Get with a community My squad--where oh where would I be without them? I'm blessed with my Muslim Girl family, but also with the best of friends who keep my deen in check.  I have a few friends who make me a better Muslim just by being in their presence, and anytime I feel like I need to up my spirituality, I know they are a text, phone call, or coffee date away. When you can’t pray, keep those folks extra close.

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6 Signs of a Toxic Friendship

Humans are extremely social beings. We thrive off interactions, friendships, and relationships, and gain most of our energy from those brief interactions. Unfortunately, more often than not, our little circle of friends — or the people we associate with — turn out to be toxic in more ways than one. And we tend to miss the signs most of the time.

Abu Dawood narrates that the Prophet Muhammad ﷺ said, “A man will follow the way of his close friends, so let each one of you look at who he takes as a close friend.”

As children, our friends are our entire world. We base our personalities, our likes and dislikes, on them. We have a close-knit group of people we trust without a doubt. And during those early years, those friendships and relationships are mutual; they go both ways. But as we grow older, our perception of what the word friend means alters, our friend circle changes. We still hold on to thoughts that friends will be there for us no matter what, that they would only ever want what’s best for us, but we’ve matured. Not enough to identify the signs of toxicity, but enough to know when a friend turns into an enemy. So when a friend outright backstabs us or betrays us, we cut them out. Because we can visually identify and see them trying to ruin us.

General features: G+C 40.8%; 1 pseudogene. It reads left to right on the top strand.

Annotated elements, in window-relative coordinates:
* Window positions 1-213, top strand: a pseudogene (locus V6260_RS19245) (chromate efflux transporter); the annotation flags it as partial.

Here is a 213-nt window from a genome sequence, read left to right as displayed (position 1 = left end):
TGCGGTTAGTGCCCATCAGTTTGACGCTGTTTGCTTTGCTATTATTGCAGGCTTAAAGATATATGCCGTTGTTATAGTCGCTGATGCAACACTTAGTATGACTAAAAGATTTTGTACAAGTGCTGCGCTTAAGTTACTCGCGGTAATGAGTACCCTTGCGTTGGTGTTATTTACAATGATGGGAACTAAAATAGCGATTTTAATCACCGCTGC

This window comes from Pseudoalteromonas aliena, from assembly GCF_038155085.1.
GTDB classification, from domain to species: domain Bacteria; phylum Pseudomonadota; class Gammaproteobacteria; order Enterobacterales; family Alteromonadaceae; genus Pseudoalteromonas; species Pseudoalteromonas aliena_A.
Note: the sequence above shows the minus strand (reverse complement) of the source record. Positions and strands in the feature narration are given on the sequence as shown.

Abu Dawood narrates that the Prophet Muhammad ﷺ said, “A man will follow the way of his close friends, so let each one of you look at who he takes as a close friend.”

Toxic friends are people that are subtly, perhaps even subconsciously, trying to ruin us. Their actions and words are what’s causing us pain and often, we brush these things under the rug and blame our lack of energy and happiness on outside sources. Instead of inspiring you to do and be better, they bring you down. They make you forget about your true purpose in life. They take you further away from Allah. They drain you, exhaust you, and make you feel like crap.

So how do we know when a friend is toxic and not good for us? Let’s break it down with six of the most common signs to look for.

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The person you’ve befriended is leading you away from Islam.

As Muslims, it is important for us to surround ourselves with people that are constantly reminding us of the beauty of our religion. They should uplift and help you become closer to Allah.

The Prophet Muhammad ﷺ once said, “Man is influenced by the faith of his friends. Therefore, be careful of whom you befriend.”

If the friends we keep are trying to take us away from Islam, making us forget about praying, or even making us feel bad about wanting to pray, then they aren’t the friends we should be keeping.

They drain you of your energy and make you dislike yourself.